Market Will Dictate the Future of Cage-Free Eggs

March 21, 2016

By Austin Alonzo

A pair of polar opposites agreed about one thing on a forum about the future of cage-free egg production: the market, not the egg producers, will set the course for cage-free eggs in the U.S.

Ken Klippen, executive director of National Association of Egg Farmers, and John Brunnquell, president of Indiana-based free-range egg producer Egg Innovations, argued their case for and against expanding cage-free production at a workshop at the Midwest Poultry Federation Convention. The March 17 session in St. Paul, Minnesota, drew a standing room-only crowd.

The speakers agreed that the egg industry reached a tipping point in September when McDonald’s Corp. announced its commitment to only purchase cage-free eggs in the U.S. and Canada within 10 years. Since then, more restaurants and grocers have made their own cage-free pledges. The wave of demand for cage-free eggs is pressuring egg farmers to rethink their production processes or risk losing a market for their product.

The case against cage-free eggs

Klippen argued expanding cage-free production – the forced move to cage-free, as he called it – is bad for the consumer as well as the producer and could represent an existential threat to the industry itself.

Referencing recent comments from animal welfare activists, he said the move toward cage free is just “yardage” toward the groups’ ultimate goal of dismantling the egg industry entirely. The activists have succeeded in getting the biggest food retailers to make cage-free pledges, now they are fighting to bring food production companies and eventually the farms themselves to make similar pledges, he said.

Cage-free eggs, Klippen said, will represent a health risk to the birds, the workers in the houses and potentially the consumer. He said removing layers from cages, where they have been for decades, will lead to issues with pecking and other social behaviors prevented by a cage environment which, he said, is inhumane. The eggs are more likely to be contaminated with bacteria due to prolonged exposure from litter and manure in the nest boxes. As for the workers, Klippen said the amount of dust, which can transmit pathogens, inside a cage-free house represents a health risk to farm workers, and the need for workers to collect floor eggs creates ergonomic challenges, too.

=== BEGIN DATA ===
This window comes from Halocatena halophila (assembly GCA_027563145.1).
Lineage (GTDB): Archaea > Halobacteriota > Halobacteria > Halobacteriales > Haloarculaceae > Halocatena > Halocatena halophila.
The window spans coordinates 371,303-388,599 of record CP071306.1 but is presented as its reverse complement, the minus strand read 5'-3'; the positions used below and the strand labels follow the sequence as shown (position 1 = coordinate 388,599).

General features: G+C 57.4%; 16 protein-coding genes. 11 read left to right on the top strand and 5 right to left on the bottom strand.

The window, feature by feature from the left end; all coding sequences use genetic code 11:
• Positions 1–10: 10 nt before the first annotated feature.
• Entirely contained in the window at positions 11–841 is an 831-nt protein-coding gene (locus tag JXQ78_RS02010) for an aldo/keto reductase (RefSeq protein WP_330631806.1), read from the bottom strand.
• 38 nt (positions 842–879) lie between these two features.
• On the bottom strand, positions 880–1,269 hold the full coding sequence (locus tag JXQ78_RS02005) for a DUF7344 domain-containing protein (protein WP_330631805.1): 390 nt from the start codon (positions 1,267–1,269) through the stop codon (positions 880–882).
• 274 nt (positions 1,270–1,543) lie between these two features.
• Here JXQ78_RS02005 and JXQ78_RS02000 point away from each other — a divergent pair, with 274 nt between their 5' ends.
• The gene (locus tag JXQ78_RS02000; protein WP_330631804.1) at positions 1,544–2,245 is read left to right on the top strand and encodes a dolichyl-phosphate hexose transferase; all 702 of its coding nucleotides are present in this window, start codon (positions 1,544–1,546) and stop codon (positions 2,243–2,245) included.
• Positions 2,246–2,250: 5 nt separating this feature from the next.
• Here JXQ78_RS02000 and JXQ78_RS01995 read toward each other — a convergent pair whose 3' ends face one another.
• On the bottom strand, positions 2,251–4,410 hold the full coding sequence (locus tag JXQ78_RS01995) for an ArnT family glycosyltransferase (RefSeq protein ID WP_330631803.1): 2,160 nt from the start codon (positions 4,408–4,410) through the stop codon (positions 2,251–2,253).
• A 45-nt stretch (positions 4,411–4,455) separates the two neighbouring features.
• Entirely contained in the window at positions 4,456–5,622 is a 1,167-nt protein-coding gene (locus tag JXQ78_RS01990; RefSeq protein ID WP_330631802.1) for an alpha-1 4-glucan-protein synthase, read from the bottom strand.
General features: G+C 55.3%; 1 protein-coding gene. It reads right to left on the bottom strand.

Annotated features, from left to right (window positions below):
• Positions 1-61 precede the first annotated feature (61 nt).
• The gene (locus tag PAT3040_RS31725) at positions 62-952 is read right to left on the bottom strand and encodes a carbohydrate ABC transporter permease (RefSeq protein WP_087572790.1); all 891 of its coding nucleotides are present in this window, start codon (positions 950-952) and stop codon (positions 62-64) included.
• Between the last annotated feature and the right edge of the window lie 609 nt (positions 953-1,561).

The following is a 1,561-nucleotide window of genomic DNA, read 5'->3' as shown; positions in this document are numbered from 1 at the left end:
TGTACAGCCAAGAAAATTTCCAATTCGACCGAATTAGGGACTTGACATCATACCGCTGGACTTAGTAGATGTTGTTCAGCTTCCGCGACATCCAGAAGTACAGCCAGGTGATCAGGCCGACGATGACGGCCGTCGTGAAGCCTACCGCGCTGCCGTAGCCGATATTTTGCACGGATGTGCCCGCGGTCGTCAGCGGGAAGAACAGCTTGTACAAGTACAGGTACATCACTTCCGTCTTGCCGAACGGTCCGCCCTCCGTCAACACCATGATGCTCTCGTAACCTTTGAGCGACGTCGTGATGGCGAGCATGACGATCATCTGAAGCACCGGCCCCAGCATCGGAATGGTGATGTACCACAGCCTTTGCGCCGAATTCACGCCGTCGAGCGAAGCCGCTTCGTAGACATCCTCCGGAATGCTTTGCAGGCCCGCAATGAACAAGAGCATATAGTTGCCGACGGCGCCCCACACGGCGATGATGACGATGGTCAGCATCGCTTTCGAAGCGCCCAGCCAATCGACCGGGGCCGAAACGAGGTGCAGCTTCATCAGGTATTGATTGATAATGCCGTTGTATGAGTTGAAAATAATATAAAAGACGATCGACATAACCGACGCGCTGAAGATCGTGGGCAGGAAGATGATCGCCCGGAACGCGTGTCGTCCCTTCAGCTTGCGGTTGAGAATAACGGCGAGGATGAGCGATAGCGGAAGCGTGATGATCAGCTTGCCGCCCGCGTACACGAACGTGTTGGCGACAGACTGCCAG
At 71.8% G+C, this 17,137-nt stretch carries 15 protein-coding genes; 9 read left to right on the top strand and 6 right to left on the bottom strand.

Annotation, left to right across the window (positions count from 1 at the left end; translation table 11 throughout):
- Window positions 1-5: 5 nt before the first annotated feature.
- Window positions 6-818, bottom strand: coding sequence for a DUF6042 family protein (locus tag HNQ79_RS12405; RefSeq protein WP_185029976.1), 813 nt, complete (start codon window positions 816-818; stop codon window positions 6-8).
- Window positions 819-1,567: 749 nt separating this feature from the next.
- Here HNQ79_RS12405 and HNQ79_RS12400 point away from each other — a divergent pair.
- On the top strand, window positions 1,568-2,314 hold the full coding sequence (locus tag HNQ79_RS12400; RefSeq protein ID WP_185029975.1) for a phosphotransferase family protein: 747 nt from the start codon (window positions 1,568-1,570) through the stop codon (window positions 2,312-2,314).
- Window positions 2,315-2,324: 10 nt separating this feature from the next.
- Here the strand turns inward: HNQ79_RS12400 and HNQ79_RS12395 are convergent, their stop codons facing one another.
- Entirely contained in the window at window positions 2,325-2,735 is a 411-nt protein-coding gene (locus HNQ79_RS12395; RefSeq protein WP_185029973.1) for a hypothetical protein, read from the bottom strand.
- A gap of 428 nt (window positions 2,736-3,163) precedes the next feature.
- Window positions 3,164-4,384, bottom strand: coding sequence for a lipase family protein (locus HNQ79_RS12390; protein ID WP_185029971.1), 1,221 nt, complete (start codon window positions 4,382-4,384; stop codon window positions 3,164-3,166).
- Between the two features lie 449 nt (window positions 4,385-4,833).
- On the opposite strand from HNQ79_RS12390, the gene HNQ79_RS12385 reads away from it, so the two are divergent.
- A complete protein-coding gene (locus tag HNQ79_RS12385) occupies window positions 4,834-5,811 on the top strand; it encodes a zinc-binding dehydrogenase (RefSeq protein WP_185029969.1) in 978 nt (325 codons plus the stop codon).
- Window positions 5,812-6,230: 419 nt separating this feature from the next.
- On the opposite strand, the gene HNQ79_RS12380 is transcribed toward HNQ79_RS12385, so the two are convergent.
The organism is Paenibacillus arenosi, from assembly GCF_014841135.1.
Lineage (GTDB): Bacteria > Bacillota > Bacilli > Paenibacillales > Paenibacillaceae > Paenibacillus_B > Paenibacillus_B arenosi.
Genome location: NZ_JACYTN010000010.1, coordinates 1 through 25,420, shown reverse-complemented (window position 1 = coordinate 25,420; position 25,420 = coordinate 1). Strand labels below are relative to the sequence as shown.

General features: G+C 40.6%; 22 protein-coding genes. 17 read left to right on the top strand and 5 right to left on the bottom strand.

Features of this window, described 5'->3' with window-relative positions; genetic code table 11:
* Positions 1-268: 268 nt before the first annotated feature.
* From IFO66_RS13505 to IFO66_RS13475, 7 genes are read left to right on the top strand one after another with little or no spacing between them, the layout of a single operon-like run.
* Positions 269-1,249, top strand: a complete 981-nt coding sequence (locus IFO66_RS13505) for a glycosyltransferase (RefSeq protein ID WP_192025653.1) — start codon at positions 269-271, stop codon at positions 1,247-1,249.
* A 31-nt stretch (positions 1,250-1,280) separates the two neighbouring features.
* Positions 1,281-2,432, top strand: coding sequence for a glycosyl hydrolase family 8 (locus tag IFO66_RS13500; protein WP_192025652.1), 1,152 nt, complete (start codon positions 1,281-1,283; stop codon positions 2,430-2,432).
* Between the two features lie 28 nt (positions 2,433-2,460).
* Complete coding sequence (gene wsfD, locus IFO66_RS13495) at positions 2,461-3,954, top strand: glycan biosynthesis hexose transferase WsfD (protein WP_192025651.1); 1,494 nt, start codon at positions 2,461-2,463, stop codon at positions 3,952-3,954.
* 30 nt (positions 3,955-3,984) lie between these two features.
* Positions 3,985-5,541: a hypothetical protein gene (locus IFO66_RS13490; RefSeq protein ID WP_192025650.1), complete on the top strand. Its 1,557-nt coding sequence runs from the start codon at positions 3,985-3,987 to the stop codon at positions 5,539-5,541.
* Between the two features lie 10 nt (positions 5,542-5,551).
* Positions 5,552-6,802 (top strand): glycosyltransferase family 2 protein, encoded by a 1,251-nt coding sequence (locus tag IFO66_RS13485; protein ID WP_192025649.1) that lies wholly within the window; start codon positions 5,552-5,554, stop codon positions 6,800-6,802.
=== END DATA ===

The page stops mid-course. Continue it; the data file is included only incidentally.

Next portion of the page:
The cost of the transition to cage free is also problematic, Klippen said. More resources – feed, labor and money – are necessary to produce the same amount of eggs as conventional systems. Eggs from aviaries will cost as much as 37 percent more than conventionally raised eggs.

Klippen vowed that his group will “never surrender” in its fight against forced expansion of cage-free production. He said the consumers, the market the egg industry serves, deserve to have a choice, rather than being forced to pay higher prices for cage-free eggs.

The case for cage-free eggs

Brunnquell vehemently disagreed with Klippen’s argument that cage-free eggs are less safe for consumers and cruel to animals. Taking the animals out of the cages allows the birds to exhibit more of their natural behaviors and, in the case of free range, gives hens an environment closer to their ancestral biome.

As for the cost issue, Brunnquell couldn’t speak for transitioning from cages to cage-free, but he said starting up a free-range operation can cost as much as $800,000.

Beyond animal welfare and health issues, Brunnquell said he and Klippen are in agreement that the egg industry should let the market determine its path. However, Brunnquell thinks egg producers need to pay attention to what the market’s future, the millennial generation, wants.

He said the under-35 demographic is quickly becoming the most important consumer group, and the group’s values will reflect heavily on its future buying decisions. The group is distrustful of “big food” and wants to know more about where its food is coming from. Most importantly, they are willing to pay a premium price in order to act on their values. As many as 83 percent of millennials, he said, are specialty egg customers, and research shows they are willing to put taste, animal welfare and additive-free production ahead of pricing.

Brunnquell said free-range farming is not perfect, it’s a management challenge, and poorly managed operations can underperform, but the market is trending toward more demand for specialty eggs.

“This has nothing to do with the egg industry. This generation is going to have the same thoughts and value statements across all their shopping habits. (Millennials are) the real consumers that are driving change,” Brunnquell said. “Where we end up in the discussion of cage-free I don’t think is for us to debate. I think we have to respond to the marketplace: If the marketplace wants it, we should be there for them. If the marketplace doesn’t want it, we shouldn’t be there.

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